He fought fascism but as president backed neoliberal policies
FORMER Portuguese president Mario Soares, who reversed many gains of the 1974 Carnation Revolution at the behest of European social democracy, died in Lisbon at the weekend. The 92-year-old had been in a deep coma for the past fortnight.
Prime Minister Antonio Costa announced three days of national mourning, beginning today, and that a state funeral would be arranged.
“His cause was always the same — freedom. At decisive moments, he was always a winner,” said President Marcelo Rebelo de Sousa.
Born in Lisbon in 1924, Mr Soares opposed the Estado Novo (New State) fascist dictatorship headed from 1932 to 1968 by Antonio Salazar.
Influenced by legendary Communist Party (PCP) leader Alvaro Cunhal, he joined the Movement of Anti-Fascist National Unity (Munaf) in 1943, before charting his own course in the mid-1950s, adopting a more explicitly socialdemocratic stance and laying the basis for the Socialist Party.
Mr Soares was arrested on a dozen occasions for prodemocracy activity, including representing political prisoners, serving short detentions totalling three years, before being deported to the Sao Tome colonial island in 1968. The Marcello Caetano government released him in 1970 on condition that he be exiled in France.
Mr Soares returned to Lisbon three days after the Carnation Revolution — so-called because soldiers refused to take action against revolutionaries who placed carnations in their rifle barrels — walking arm in arm with the PCP leader on May Day holding a carnation.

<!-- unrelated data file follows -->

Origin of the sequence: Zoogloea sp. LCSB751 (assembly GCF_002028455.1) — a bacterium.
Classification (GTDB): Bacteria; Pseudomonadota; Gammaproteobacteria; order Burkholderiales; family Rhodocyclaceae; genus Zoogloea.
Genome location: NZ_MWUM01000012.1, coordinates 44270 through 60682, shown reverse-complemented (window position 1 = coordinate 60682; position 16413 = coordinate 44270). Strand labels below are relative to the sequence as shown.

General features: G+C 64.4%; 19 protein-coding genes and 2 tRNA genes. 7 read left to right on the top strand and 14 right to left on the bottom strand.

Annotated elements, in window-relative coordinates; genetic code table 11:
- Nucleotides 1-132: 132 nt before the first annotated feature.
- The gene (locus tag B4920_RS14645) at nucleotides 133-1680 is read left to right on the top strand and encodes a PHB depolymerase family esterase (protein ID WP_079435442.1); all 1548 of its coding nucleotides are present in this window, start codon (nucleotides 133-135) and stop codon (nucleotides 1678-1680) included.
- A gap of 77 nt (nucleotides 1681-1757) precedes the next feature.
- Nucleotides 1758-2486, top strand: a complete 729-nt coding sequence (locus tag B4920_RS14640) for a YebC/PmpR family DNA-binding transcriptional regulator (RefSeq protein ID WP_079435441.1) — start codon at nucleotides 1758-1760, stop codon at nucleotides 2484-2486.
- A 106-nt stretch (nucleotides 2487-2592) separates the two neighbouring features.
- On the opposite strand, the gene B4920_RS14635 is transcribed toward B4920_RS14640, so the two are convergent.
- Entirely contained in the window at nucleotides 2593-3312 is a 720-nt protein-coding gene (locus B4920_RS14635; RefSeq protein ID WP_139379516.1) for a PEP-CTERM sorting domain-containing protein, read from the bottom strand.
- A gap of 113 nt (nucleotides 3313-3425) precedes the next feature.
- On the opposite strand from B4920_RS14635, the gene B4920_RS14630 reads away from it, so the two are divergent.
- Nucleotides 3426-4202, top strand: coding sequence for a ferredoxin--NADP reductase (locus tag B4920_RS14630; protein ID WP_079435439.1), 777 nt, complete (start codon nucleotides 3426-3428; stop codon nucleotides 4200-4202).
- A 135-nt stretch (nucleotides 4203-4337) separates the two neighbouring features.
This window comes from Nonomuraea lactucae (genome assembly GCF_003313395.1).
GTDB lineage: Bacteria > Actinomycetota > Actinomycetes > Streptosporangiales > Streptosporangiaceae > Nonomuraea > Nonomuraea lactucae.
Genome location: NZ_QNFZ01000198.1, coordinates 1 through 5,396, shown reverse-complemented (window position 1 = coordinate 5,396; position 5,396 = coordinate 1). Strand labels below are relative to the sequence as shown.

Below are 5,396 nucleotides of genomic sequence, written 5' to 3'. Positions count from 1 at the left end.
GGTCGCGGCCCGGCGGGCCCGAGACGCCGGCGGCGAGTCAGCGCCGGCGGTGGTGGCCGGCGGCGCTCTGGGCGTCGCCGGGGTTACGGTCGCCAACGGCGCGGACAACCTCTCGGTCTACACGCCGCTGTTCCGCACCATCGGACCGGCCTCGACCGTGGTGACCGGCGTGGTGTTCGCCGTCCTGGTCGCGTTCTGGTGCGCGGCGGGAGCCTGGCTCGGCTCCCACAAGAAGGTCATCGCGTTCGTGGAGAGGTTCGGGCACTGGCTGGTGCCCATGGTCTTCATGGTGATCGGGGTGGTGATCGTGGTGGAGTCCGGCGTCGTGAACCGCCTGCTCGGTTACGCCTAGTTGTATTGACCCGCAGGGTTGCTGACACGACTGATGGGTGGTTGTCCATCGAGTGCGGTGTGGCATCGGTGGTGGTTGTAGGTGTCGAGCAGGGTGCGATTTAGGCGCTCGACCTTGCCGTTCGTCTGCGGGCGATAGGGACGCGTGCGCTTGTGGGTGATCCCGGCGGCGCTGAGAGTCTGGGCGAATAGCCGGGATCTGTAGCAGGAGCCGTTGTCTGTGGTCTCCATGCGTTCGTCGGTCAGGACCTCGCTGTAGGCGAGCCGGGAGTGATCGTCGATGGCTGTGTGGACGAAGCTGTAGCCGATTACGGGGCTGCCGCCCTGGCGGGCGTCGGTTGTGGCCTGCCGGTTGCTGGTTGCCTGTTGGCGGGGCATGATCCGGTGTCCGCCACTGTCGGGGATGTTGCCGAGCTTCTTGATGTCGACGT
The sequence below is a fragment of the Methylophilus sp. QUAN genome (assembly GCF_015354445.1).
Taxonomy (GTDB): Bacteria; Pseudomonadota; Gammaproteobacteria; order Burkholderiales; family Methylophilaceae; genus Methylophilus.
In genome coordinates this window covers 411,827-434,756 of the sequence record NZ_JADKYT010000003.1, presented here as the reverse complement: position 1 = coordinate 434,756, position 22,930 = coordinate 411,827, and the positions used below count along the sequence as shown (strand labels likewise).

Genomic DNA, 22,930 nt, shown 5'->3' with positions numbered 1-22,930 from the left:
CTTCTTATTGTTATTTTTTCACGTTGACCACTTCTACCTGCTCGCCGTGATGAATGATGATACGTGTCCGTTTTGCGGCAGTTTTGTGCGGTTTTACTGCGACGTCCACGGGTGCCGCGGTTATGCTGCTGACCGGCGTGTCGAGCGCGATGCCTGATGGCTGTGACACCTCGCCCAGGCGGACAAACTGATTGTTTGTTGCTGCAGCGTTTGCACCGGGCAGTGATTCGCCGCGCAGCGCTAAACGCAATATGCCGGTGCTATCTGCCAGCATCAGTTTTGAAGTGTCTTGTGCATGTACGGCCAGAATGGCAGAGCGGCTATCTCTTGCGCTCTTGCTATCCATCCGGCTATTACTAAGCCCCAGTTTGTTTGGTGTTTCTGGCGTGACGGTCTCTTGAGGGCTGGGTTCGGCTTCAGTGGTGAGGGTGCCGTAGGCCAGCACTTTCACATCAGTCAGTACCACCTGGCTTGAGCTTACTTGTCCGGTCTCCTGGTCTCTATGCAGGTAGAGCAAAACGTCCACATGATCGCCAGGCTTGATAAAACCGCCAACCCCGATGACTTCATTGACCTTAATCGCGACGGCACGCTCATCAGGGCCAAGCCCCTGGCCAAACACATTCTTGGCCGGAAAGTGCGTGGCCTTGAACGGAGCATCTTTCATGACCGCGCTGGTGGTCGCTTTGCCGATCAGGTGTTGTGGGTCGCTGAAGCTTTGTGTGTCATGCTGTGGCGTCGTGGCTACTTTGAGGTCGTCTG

It was all change by May Day the following year, when PS officials ordered activists to link arms to prevent fraternisation with their erstwhile PCP comrades.
Mr Soares, as president, collaborated with neoliberal Prime Minister Anibal Cavaco Silva to privatise the banks and other industries taken into public ownership by the revolution. Rural workers, who had seized the estates on which they toiled, especially in the Alentejo region, were dispossessed.
PCP secretariat member Jose Capucho praised Mr Soares as a “significant personality in national political life” and a “participant in the fight against the fascist dictatorship.”
But he stressed the party’s antagonism to his role in “fighting against the emancipatory march of the April Revolution and its achievements, including national sovereignty.”
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